I never miss a chance to see a Philip Ridley play. Titles such as this and Mercury Fur tend to be incomprehensible but he writes extremely powerful plays that are unlike those of anyone else. Apart from the underlying power and a certain strangeness, each of his plays is also very different from the others. Gemma Whelan, who was excellent in One Man, Two Guvnors when I saw that at the Theatre Royal Haymarket, delivers an astonishingly emotional performance. This is the Soho Theatre Upstairs, so there is no stage, just the floor she stands on. There is also no scenery and there are no other actors. There is no explanation of why she is talking to us: is she in group therapy, giving a witness statement, a police interview or what? I have just deleted a long paragraph trying to give some of my thoughts on this play but it’s too difficult without givin the whole story. This is a deep, dark play that will stick in my mind for a very long time. Just go and see it and make your own mind up. One thing I’m sure you’ll agree on is that this is one of the best performances by any actor on any London stage today.

Review: Invincible, Orange Tree Theatre

This starts off like a simple comedy of class, manners and politics. Middle class couple decide to move Up North to live among “real people” only to find they don’t like “real people” and have nothing in common. Some of the jokes are a bit obvious as when their working class neighbour picks up Das Kapital and says it’s a bit too intellectual for him – he loves Laurel and Hardy but could never understand the Marx brothers. After setting us up nicely and getting some decent laughs in part one, part two turns darker, deeper and even funnier. I don’t want to give away what happens but it is much, much more than a simple class comedy. Torben Betts was discovered by Alan Ayckbourn and the script may seem derivative of Ayckbourn’s work but if it had been written by Ayckbourn it would  be classed as one of his best. It was deservedly sold out on Friday but you might get lucky on midweek performances.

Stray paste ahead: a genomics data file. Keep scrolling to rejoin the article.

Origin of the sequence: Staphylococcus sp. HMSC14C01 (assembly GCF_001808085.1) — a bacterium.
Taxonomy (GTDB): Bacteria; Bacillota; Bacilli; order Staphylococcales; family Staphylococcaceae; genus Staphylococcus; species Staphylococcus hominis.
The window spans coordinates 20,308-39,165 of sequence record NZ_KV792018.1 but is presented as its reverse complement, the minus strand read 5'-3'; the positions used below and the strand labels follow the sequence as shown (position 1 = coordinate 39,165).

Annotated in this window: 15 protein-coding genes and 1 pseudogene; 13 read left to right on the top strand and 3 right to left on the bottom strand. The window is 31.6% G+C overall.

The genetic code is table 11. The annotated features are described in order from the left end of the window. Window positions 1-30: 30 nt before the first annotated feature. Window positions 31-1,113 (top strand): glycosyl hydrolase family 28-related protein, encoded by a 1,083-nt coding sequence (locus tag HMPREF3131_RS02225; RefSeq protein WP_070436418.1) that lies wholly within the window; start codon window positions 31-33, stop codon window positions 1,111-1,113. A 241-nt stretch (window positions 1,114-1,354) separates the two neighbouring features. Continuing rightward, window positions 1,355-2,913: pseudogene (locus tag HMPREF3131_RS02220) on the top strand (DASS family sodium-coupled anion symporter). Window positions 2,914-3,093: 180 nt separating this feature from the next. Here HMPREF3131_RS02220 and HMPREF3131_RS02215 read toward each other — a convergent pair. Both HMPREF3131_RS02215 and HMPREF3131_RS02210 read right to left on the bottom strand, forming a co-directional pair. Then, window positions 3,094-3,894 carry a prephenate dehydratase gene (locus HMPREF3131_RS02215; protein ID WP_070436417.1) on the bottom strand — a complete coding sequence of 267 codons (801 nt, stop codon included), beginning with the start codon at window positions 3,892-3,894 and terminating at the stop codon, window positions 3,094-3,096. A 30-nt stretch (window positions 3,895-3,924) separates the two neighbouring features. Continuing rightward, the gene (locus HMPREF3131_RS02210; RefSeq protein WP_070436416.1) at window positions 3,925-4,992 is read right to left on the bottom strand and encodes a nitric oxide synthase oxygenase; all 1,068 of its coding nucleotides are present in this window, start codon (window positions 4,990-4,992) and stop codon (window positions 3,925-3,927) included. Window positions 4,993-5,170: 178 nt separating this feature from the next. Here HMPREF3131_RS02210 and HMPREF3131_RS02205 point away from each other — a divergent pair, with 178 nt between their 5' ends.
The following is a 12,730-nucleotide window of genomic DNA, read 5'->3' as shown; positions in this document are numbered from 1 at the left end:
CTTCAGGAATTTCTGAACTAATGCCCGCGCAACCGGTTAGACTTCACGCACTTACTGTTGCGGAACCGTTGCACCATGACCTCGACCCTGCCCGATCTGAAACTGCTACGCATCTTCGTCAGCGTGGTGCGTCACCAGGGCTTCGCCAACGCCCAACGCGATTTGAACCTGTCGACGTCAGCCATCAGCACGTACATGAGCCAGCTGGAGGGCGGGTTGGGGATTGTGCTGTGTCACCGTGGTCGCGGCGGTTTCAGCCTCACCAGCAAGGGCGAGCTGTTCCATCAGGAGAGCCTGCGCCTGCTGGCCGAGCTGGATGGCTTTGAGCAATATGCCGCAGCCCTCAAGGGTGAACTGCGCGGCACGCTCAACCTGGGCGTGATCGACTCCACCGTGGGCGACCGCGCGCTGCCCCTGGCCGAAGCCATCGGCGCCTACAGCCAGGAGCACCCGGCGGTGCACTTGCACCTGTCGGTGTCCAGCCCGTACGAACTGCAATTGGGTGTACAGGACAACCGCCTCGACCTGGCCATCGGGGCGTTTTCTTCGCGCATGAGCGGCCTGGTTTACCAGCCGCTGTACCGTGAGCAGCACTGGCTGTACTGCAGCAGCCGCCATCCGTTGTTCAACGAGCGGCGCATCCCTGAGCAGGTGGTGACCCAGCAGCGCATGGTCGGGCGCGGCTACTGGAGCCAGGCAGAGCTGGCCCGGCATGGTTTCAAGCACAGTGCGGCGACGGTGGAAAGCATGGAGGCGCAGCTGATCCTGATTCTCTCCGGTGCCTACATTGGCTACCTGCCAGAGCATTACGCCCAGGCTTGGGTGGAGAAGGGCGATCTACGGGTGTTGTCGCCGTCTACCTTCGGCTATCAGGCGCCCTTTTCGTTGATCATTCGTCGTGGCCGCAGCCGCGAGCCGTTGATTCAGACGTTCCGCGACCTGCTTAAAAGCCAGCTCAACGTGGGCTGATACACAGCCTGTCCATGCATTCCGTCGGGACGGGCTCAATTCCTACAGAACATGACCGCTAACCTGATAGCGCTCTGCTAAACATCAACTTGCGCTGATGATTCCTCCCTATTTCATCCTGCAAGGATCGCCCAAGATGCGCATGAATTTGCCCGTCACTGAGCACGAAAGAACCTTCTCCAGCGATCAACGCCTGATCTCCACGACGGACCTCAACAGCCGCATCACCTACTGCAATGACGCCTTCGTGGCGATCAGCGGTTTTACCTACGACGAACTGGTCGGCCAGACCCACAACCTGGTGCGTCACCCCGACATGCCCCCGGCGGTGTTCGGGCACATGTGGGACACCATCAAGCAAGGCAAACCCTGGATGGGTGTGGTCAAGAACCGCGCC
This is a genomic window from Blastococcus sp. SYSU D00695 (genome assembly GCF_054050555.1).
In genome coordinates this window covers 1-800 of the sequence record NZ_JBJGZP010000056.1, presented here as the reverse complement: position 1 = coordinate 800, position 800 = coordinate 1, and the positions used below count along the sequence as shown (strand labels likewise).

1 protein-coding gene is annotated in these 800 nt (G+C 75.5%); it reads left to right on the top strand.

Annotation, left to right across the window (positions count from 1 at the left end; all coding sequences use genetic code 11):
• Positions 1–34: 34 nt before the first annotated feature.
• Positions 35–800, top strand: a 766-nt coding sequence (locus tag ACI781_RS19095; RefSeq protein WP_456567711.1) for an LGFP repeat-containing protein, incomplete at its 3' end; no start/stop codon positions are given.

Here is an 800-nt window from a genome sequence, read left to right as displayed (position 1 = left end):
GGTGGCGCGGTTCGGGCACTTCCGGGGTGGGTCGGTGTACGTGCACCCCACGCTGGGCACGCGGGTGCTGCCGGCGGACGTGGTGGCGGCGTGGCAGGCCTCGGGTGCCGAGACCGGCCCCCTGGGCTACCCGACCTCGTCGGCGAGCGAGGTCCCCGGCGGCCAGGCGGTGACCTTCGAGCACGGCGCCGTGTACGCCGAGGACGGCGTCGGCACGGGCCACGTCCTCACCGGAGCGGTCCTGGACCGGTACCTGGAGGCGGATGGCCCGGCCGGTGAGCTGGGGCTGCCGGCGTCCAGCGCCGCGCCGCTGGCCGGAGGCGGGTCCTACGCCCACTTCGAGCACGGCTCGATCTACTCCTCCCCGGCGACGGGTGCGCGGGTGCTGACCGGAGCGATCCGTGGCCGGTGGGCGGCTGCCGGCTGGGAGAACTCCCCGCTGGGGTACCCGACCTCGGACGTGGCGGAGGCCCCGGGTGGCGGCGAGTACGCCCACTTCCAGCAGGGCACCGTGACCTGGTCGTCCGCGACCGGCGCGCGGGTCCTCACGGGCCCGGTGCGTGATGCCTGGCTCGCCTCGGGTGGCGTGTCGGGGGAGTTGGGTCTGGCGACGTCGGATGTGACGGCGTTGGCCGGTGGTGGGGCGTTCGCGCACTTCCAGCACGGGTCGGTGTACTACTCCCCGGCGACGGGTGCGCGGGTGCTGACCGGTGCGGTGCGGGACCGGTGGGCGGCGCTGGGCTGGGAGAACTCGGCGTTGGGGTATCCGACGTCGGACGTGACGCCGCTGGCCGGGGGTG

Review: Secret Theatre 4, Glitterland, Lyric Theatre

The Lyric Theatre Hammersmith is undergoing renovation and much of it is closed. However, they’ve recruited a company of writers, actors and directors to use what space can be made available throughout the year, not announcing anything until the last minute, hence “Secret Theatre.” The first play was Woyzeck which I saw two versions of last year in The Drowned Man and Berg’s Wozzeck, so I didn’t fancy another. Shows 2 and 3 slipped by but I have had a chance to see this one. It is an update on John Webster’s revenge tragedy The White Devil. Hayley Squires has changed Church and State into Star and State, setting it in the alternative world of Glitterland which works well. The plot is simplified slightly and played with almost no scenery in the Lyric Studio. It uses an interesting mix of the original language and modern gangsta talk which shows interesting syntactic and rhythmic similarities between the two. Inevitably, the small company available means that some of the casting is odd but Leo Bill as the central schemer Nemo (Flamineo) is extremely good and I recommend it to anyone interested in theatre.